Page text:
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Mystical Thought and Values
By Yechezkel GoldThe notion of eternal reward for good deeds permeates Torah thought, both in the Talmud and on a grass-roots level. Children are educated to live according to the commandments with promise of an exalted place in heaven for positive acts and threat of suffering and damnation for transgressions.
Modern man rebels against this concept, doubting its veracity
and eschewing such egoistical motivations for moral conduct. Over
eight hundred years ago, Rambam wrote that such considerations
are useful for directing actions of children and simple uneducated
adults, but improper for anyone with more spiritual aspirations.
Rather, one should do good simply because it is right.
Nonetheless, Rambam did not doubt the reality of eternal life.
Indeed, he considered the bliss deserving souls achieve after
separation from the body the pinnacle to which a human can aspire.
At first glance, this seems contradictory.
While Rambam considered heaven accessible only after death separates
the soul from the body, Kabbalists regard heaven as the abode
of the souls even during life. In particular, the Baal Shem Tov,
founder of the Chassidic movement, conceived that bodily acts
immediately elevate or lower the soul's heavenly position.
Heavenly cosmology is an elaborately developed mystical topic
which the uninitiated may regard with disdain and a sense of moral
superiority. Let us bear in mind, however, that some of the finest
minds of the ages were occupied with these ideas. It just might
be that obtuseness born of our cultural limitations closes this
world to us.
Let us endeavor to approach these ideas which, if true, have tremendous significance, with an open mind. Rather than commencing in the unfamiliar realm of mystical cosmology, however, let us explore territory in which intuition guides us more readily: our own moral sense.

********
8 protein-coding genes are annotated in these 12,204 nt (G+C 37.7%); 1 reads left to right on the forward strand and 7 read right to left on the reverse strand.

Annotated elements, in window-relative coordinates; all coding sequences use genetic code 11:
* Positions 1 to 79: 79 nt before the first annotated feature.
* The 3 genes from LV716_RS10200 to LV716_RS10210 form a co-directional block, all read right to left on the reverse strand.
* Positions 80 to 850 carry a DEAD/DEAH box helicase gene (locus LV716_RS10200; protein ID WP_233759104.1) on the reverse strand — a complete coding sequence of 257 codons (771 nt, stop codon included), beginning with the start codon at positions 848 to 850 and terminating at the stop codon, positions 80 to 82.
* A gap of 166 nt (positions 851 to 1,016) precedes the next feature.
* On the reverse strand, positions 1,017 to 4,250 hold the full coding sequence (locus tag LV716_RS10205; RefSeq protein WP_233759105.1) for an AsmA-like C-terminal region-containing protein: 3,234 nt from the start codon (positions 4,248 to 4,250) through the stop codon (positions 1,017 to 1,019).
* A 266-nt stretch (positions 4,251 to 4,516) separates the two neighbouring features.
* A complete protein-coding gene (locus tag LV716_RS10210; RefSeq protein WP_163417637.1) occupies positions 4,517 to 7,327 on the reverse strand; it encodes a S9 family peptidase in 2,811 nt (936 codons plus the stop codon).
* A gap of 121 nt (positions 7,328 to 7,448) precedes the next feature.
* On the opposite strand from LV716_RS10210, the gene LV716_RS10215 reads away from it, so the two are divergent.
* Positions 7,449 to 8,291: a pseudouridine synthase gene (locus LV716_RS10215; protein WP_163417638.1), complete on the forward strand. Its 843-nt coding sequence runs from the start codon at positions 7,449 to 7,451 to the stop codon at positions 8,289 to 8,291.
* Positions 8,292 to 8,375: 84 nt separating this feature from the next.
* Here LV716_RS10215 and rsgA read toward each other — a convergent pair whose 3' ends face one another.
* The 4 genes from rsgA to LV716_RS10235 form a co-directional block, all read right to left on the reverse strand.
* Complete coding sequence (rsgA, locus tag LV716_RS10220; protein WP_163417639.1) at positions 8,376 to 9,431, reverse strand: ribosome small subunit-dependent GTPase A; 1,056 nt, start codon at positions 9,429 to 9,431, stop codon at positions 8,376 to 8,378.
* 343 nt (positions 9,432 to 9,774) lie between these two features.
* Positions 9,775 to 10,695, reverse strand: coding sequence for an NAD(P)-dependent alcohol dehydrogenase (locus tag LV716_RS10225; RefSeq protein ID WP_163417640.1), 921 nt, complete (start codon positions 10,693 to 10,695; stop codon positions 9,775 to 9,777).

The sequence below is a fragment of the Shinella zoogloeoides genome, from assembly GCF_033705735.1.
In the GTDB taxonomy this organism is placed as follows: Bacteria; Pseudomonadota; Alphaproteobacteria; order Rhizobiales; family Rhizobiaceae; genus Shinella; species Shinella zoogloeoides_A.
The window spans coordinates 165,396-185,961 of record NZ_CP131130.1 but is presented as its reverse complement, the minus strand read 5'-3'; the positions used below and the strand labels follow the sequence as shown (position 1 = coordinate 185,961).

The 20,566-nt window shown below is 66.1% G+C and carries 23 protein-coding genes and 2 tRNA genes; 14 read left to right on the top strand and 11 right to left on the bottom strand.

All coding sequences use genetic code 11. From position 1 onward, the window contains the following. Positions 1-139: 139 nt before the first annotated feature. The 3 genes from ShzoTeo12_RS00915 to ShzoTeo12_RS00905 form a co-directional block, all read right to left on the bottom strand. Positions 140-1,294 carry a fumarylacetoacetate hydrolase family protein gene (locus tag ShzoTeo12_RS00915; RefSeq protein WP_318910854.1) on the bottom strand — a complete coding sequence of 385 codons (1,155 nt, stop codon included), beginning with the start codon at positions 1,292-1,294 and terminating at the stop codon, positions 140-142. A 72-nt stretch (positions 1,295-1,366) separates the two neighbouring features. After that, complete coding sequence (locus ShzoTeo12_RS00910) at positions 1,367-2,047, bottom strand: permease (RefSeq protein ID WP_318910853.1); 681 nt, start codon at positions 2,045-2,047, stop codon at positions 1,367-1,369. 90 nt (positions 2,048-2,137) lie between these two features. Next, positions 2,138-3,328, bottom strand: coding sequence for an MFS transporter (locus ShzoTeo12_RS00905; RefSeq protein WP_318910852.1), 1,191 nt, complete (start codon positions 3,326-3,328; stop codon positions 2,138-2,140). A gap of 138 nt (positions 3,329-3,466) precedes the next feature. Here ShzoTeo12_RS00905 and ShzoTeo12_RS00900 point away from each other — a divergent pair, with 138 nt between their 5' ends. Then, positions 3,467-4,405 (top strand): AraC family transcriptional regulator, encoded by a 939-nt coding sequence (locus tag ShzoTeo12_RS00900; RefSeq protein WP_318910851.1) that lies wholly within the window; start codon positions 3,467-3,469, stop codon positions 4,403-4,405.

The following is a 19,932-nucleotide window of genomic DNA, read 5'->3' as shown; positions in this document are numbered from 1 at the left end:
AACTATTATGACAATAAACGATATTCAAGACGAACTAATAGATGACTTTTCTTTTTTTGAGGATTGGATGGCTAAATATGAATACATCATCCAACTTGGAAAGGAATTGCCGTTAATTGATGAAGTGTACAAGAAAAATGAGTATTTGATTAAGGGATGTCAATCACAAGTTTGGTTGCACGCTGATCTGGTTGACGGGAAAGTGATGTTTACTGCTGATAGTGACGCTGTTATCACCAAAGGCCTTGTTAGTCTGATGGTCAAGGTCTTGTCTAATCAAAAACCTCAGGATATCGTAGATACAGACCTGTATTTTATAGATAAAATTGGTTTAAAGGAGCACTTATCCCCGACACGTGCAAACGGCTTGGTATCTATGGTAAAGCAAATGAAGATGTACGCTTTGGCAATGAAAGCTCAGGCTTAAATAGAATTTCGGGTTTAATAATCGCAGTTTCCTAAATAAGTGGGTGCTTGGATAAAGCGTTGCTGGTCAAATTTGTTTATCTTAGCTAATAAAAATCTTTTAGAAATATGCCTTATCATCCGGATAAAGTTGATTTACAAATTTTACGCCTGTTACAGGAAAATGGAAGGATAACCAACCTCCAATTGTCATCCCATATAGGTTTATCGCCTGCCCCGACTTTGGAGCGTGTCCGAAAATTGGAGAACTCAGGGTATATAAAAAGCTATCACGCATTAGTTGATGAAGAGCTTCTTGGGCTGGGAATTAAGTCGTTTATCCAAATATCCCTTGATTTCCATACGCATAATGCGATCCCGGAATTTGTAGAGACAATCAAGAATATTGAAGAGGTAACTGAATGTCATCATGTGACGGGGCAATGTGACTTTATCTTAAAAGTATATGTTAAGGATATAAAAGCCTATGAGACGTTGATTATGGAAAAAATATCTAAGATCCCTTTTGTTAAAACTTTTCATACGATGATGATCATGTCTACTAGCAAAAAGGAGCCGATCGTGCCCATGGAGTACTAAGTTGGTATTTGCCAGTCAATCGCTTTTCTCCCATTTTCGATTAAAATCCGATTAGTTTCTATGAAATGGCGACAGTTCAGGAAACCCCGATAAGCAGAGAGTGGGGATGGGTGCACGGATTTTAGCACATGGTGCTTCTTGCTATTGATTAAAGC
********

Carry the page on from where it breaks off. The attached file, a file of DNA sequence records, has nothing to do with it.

Most people have an ethical sense. On a low spiritual level,
we may ask what renders an act morally laudable or reprehensible.
Strictly, unless one accepts there being an explicit, absolute
Divine law, there seems to be no real standard. Logically, there
can be no true ideals unless God renders them absolute. Ethics,
otherwise, reduce to personal preferences. For instance, some
people morally disapprove of murder while others do not.
Purely practical, societal considerations as in Rousseau's social
contract are not really morals. This does not prevent one from
supporting or opposing certain acts, but one should be aware that
one's position is one of self interest, not of conviction. Logically,
all morality is premised on the existence of Divine law.
This argument, though logical, does not prevent people who profess
no religion from having a conscience. They rely on an intuitive
ethical sense. If aware of a contradiction, they feel little need
for total rational consistency. Besides, conscience acts on us
mainly from above. We do not choose to have pangs of compunction.
Rather, they descend upon on spontaneously, arising from an implicit
spiritual sensitivity, which individuals have to varying degrees.
(Whether this sensitivity is natural, nurtured, or a synthesis
of both, is moot, for us.)
This intuitive spiritual sense, independent of logic, derives
from the realm of the soul. This does not imply that reason does
not affect it, but even for those whose rational sense does not
extend beyond questions of self-interest, the soul still often
imposes an altruistic perspective.
Having understood that the moral sense functions from above, with rules and considerations different from the rational ego, we can now investigate the nature of the soul as a spiritual entity in its own right.
Objectivity is the basis of the soul's reality. Indeed, the ego,
too, knows how to be realistic and objective, but it adopts this
perspective merely as a strategy for subjective success. Subjectivity
is the true foundation of the ego's existence.
The soul's objectivity, though, is fundamental. It regards matters
in terms of pure good and bad, without distorting that perspective
with personal interest.
This is not to say that the moral sense is indifferent to self.
Rather, the soul objectively weighs claims of ego against the
claims of others, to arrive at the proper ethical verdict.
Nor is this objectivity a state of indifference. Rather, the